Partners from Leigh Day are set to face a seven week Solicitors Disciplinary Tribunal hearing over claims that the British Army unlawfully killed and tortured Iraqi civilians.
The Solicitors Regulation Authority (SRA) is prosecuting Leigh Day senior partner Martyn Day, partner Sapna Malik and assistant solicitor Anna Crowther. Timothy Dutton QC of Fountain Court Chambers leading is leading for the SRA.
The case will start from the first available date from March 6 next year. The hearing is likely to be one of the longest-running cases in the tribunal’s history. According to the tribunal’s most recent annual report, last year the tribunal heard two cases that ran an unprecedented 16 days long.
The charges date back to the five-year Al-Sweady inquiry into civilian claims of abuse by British soldiers in 2004 during the Iraq War. The inquiry was concluded in 2014 when chairman Sir Thayne Forbes declared many of the claims were false or exaggerated.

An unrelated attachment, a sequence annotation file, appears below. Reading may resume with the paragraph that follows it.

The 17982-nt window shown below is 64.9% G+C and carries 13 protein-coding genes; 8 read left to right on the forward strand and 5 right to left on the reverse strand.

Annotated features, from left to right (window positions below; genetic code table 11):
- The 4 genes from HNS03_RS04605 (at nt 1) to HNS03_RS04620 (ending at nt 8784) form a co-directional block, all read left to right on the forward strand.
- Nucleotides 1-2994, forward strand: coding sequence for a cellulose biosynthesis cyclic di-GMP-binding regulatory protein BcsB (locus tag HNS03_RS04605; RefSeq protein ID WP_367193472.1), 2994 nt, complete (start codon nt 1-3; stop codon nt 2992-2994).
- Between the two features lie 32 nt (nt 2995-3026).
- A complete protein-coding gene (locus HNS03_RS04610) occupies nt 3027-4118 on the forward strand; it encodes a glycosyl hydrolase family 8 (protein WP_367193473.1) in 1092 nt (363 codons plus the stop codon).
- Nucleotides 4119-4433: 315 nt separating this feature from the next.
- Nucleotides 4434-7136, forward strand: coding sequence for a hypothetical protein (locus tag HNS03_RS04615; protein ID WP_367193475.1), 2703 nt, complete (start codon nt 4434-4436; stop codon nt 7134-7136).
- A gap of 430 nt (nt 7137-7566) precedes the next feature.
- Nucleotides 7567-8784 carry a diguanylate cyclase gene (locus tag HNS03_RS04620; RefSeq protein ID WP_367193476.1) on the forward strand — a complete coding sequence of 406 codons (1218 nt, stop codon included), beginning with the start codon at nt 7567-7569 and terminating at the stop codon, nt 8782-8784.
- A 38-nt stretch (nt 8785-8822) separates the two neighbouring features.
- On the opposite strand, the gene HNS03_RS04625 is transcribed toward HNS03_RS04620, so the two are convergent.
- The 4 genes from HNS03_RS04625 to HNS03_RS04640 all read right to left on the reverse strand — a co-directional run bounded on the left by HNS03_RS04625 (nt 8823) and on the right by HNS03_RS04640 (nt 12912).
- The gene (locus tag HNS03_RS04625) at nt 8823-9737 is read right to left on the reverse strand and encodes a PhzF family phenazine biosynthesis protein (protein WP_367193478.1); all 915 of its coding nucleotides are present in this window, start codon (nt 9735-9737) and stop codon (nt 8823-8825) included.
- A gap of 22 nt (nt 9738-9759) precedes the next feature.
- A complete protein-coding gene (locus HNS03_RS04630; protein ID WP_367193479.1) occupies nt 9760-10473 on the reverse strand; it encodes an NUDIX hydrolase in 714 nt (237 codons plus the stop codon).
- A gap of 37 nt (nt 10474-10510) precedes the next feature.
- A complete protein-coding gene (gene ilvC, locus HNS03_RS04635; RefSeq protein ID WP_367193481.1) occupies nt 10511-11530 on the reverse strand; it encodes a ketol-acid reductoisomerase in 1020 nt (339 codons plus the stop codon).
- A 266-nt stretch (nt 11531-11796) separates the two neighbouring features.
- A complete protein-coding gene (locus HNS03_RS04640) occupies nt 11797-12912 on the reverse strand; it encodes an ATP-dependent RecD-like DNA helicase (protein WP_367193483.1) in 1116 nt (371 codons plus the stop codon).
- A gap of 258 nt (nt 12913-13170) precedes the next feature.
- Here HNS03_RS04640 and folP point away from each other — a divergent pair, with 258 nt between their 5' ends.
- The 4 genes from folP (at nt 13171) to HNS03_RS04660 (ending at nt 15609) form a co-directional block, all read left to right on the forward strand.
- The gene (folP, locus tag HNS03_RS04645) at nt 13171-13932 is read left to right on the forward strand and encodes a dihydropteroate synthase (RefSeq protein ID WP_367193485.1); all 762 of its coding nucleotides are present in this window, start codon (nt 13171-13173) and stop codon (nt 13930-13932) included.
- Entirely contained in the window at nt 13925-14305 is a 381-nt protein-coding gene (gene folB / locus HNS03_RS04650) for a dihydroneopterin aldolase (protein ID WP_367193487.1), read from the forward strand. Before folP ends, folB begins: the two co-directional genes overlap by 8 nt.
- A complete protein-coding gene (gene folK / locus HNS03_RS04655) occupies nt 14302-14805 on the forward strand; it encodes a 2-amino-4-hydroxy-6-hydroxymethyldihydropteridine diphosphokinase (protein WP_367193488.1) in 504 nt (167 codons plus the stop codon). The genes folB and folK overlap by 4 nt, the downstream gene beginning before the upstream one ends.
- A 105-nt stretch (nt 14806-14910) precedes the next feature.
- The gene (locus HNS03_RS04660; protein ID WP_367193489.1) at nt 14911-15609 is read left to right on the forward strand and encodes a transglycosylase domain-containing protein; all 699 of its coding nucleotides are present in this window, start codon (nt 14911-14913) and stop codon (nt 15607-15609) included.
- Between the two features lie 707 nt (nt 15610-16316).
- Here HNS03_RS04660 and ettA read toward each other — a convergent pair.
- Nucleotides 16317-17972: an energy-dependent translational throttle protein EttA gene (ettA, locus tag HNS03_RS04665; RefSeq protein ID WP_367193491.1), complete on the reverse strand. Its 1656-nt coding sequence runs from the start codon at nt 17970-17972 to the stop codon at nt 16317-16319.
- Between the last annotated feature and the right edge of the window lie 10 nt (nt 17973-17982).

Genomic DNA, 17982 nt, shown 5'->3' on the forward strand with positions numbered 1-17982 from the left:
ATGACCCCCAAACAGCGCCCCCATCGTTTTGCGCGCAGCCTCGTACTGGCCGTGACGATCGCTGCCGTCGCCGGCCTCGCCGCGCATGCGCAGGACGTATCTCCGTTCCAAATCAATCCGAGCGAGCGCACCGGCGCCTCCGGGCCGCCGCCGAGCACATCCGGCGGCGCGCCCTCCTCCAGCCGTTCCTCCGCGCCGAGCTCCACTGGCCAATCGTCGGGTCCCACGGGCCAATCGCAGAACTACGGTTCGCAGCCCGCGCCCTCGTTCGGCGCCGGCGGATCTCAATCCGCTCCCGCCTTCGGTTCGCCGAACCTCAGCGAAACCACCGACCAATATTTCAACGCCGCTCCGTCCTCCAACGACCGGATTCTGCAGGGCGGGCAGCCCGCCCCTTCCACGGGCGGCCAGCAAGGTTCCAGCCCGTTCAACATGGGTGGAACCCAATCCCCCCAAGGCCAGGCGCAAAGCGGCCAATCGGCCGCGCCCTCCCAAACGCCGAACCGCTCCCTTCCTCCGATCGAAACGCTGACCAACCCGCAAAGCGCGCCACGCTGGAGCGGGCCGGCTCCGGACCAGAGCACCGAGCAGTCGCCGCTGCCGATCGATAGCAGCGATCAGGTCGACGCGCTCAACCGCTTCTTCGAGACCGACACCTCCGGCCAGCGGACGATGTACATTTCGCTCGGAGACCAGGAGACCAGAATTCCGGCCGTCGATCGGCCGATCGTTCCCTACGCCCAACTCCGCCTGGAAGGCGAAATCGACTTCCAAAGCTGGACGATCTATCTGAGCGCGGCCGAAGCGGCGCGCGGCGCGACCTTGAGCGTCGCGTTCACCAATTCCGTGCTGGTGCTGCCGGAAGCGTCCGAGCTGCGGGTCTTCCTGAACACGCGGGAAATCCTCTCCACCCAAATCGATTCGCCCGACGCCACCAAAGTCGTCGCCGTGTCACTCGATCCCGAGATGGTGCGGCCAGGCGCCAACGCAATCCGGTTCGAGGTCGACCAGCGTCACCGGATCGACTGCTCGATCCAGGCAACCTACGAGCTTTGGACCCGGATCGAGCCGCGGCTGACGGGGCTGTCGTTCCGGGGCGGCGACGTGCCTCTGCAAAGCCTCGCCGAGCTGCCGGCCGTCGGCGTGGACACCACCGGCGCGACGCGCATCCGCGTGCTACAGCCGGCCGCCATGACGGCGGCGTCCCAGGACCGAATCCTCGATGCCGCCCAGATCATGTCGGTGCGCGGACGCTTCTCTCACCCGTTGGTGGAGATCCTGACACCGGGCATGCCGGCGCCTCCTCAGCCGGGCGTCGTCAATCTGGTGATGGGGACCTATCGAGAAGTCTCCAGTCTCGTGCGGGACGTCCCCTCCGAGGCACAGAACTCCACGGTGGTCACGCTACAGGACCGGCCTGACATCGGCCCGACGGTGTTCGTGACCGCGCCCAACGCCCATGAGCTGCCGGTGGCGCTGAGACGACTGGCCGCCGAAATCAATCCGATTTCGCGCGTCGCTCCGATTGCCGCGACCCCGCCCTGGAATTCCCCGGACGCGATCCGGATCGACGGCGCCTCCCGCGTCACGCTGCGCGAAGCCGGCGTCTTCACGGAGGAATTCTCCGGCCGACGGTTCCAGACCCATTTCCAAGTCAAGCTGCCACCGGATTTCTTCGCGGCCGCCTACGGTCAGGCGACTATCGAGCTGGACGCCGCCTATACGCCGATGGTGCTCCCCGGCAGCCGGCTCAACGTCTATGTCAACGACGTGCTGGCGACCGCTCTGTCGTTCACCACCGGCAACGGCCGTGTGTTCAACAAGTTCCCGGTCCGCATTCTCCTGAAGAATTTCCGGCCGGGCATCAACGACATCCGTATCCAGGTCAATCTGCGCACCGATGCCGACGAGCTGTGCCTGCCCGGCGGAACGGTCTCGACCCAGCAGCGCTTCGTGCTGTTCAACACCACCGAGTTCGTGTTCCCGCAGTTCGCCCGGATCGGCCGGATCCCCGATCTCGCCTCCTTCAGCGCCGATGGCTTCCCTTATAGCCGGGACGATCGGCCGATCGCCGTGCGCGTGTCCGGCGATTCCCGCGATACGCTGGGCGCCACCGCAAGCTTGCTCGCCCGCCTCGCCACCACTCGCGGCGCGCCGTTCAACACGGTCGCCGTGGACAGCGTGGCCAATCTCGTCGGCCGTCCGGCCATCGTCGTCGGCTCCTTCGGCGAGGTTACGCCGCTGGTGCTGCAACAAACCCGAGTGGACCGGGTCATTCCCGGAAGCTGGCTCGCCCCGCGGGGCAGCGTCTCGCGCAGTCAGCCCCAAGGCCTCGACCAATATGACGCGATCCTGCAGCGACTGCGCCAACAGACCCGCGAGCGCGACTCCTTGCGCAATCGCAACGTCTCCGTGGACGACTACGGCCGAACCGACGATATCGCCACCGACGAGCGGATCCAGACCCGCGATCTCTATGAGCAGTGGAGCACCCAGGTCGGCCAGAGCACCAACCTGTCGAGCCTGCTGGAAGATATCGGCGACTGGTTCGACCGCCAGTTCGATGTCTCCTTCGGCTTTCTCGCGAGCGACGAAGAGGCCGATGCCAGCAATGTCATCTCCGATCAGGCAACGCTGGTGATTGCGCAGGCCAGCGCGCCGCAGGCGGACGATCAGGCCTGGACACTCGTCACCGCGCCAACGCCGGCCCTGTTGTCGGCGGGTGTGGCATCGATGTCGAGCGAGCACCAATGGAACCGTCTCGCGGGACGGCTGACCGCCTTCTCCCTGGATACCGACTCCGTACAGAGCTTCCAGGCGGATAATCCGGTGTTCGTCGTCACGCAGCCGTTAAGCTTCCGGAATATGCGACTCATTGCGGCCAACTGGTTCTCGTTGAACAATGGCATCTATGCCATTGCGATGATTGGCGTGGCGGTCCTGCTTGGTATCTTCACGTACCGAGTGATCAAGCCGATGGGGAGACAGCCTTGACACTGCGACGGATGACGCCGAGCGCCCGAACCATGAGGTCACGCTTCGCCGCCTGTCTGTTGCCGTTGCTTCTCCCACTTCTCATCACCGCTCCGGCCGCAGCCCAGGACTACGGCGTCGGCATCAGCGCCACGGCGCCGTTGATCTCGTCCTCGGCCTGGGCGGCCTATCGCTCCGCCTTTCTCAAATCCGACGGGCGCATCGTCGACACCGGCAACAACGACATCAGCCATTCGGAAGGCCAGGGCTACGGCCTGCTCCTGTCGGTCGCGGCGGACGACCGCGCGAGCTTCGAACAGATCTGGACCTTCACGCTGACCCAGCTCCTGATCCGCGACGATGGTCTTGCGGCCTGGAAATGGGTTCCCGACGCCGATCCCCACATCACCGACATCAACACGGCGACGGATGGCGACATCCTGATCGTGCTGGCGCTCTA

In the report, Forbes said the most serious claims ‘have been found to be wholly without foundation and entirely the product of deliberate lies, reckless speculation and ingrained hostility’.
Human rights firm Leigh Day has repeatedly said it stands behind its work with Iraqi claims in relation to abuse. Day and Malik are facing prosecution by the SRA on charging prohibited fees of up to £75,000, failing to provide the correct documents and personally endorsing the allegations. In total the SRA is bringing to the tribunal 19 allegations against the pair.
Leigh Day said in a statement: ‘We have now been served with a formal set of charges based on some 30 files of material. Our legal team has now started the process of reviewing all that evidence. The matter is now formally before the tribunal so it would not be appropriate for us to comment further.’
Last week a High Court judge ruled the firm was negligent in its duty of care to thousands of victims of a toxic waste spill after failing to secure their £30m settlement. Leigh Day has said it will look at appealing the decision.